Credit scores and reports aren't just used to determine if consumers qualify for loans and credit cards. They also help determine what interest rate and terms borrowers receive and are increasingly used in decisions by landlords, cell phone companies, utility companies, insurance companies, and employers. Most Americans know that it's important to have a good credit score, but fewer are fully aware of the factors that affect the score they receive. To help remedy this situation, nonprofit Guidewell Financial Solutions has created the "Incredible Edible Credit Score," a one-minute video that's informative, tasty and FUN. It shows how your FICO score is calculated. This is the credit score most lenders will use to evaluate your financial standing.
Why not join their virtual pizza party and share the video with your co-workers, family, and friends? In return here are three credit score facts everyone needs to know:
Studies show that many of us don't know the difference between credit reports and credits scores. To keep them straight, just remember when you were in school: Your credit report and credit score are a lot like the school report card and grades you used to receive.
Like report cards, credit reports provide an overview of your performance, showing how well you manage your finances and credit. Compiled by the three major credit reporting companies -- Experian, Equifax, and TransUnion, they each contain a detailed history of your current and past credit accounts and debt,
third-party collections, certain public records and requests by lenders for the credit reports. They also list the dates accounts were opened, loan amounts, current balances and payment history, including late payments or defaults.
Consumers are legally entitled to request and receive a free credit report copy from each of the major credit reporting companies every 12 months. To access yours, visit
annualcreditreport.com or call 1-877-322-8228.
Credits scores are like the individual grades you received in school. Each one offers a numerical snapshot measuring how much of a credit risk you are. There are many types of credit scores, each with its own scoring model. FICO scores are the most common, but even these focus on slightly different information relevant to the industry for which they're geared. Scores are generally based on information from your credit report. There's also a rising movement to help consumers who don't have credit scores build and qualify for credit using other means.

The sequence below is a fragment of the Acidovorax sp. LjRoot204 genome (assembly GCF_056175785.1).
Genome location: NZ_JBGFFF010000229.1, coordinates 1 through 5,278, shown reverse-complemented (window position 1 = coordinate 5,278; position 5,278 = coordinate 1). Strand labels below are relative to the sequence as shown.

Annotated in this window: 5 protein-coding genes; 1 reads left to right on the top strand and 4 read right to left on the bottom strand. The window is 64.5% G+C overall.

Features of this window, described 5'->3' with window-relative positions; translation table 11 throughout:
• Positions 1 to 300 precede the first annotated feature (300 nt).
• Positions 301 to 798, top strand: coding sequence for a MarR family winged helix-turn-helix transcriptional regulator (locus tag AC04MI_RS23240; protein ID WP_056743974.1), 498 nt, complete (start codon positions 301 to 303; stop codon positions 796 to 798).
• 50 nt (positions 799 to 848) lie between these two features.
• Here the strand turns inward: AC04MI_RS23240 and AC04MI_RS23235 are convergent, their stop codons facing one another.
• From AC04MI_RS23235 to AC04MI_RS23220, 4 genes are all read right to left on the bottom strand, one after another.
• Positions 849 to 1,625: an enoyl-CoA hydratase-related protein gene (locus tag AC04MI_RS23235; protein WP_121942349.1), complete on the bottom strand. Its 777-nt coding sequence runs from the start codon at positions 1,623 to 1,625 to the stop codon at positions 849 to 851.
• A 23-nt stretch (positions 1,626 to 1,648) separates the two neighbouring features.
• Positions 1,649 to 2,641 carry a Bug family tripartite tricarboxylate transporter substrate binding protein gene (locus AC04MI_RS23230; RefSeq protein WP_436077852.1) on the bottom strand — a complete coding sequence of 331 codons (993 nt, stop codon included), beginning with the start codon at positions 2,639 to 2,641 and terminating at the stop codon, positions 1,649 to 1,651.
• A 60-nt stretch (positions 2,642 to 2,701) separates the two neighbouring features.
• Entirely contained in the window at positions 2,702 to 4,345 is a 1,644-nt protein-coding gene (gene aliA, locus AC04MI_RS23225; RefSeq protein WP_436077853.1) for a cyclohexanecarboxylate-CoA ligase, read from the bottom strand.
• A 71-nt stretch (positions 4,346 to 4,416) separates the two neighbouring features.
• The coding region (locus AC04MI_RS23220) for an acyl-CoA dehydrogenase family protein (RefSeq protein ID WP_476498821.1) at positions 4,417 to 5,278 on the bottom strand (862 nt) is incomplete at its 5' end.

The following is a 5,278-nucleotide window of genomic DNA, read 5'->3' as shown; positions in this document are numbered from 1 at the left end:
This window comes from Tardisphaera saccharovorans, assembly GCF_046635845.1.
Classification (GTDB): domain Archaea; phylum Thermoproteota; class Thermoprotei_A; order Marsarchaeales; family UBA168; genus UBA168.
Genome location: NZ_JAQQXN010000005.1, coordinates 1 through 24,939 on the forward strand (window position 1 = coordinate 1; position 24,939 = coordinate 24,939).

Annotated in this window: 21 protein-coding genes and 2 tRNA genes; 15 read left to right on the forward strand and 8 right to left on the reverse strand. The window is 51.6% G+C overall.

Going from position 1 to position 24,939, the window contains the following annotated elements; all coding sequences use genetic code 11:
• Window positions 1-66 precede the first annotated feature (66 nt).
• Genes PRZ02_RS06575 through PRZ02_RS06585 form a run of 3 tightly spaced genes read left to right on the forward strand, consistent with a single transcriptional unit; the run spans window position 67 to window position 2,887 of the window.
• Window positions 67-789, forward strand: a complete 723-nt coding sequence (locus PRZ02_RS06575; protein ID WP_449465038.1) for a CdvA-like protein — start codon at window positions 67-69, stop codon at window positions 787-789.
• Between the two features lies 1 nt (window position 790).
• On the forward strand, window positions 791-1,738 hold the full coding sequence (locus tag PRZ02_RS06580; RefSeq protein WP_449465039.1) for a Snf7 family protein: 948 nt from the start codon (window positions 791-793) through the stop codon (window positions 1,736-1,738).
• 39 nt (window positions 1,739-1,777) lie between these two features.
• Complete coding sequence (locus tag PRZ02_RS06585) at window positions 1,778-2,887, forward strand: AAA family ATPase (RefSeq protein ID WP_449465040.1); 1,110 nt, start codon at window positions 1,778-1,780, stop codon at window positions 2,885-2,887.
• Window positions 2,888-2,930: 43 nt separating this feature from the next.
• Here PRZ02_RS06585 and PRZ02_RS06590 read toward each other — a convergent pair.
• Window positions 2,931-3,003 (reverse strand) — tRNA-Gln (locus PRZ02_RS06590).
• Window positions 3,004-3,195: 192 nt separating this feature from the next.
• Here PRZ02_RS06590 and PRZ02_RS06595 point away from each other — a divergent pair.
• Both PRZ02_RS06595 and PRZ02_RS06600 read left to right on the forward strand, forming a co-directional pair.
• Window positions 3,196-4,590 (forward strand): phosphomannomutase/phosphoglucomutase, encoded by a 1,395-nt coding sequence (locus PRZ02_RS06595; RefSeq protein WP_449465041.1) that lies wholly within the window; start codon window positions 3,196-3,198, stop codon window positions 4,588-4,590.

It's true. Your credit score may change any time new information is added to any of your credit reports. For example, if you miss a payment, close an account, or apply for a new loan, this may change your score. One thing that doesn't change your credit score: How often you check it. That's right, you can do so at any time and it doesn't affect your credit rating in any way.
If you want to check out your current credit score, MyFico.com charges a small fee. Sites like CreditKarma.com and CreditSesame.com also provide consumer versions of a person's score. If you choose to go this route, make sure the site you use is reputable and be aware that the score it shows may not be the same as the one FICO provides.
Why? Because credit scores are used in more ways than ever. They may help determine the rate you pay for insurance or what terms you receive on your next mobile phone plan. In the coming months, if interest rates go up and you have a low credit score, you'll pay even more for interest when you apply for credit cards, mortgages, and other loans than you did before. Understanding how your credit score is calculated provides you with an important key to building better credit.
That brings us back to the "Incredible Edible Credit Score." Check out the video to see the factors that affect your FICO score and receive tips on how to improve your credit. You may go away hungry but also better informed!
About Guidewell Financial Solutions
Guidewell Financial Solutions (also known as Consumer Credit Counseling Service of Maryland and Delaware, Inc.) is an accredited 501(c)(3) nonprofit agency that helps stabilize communities by creating hope and promoting economic self-sufficiency to individuals and families through financial education and counseling. Maryland License #14-01 / Delaware License #07-01
Copyright © 2017 by Guidewell Financial Solutions.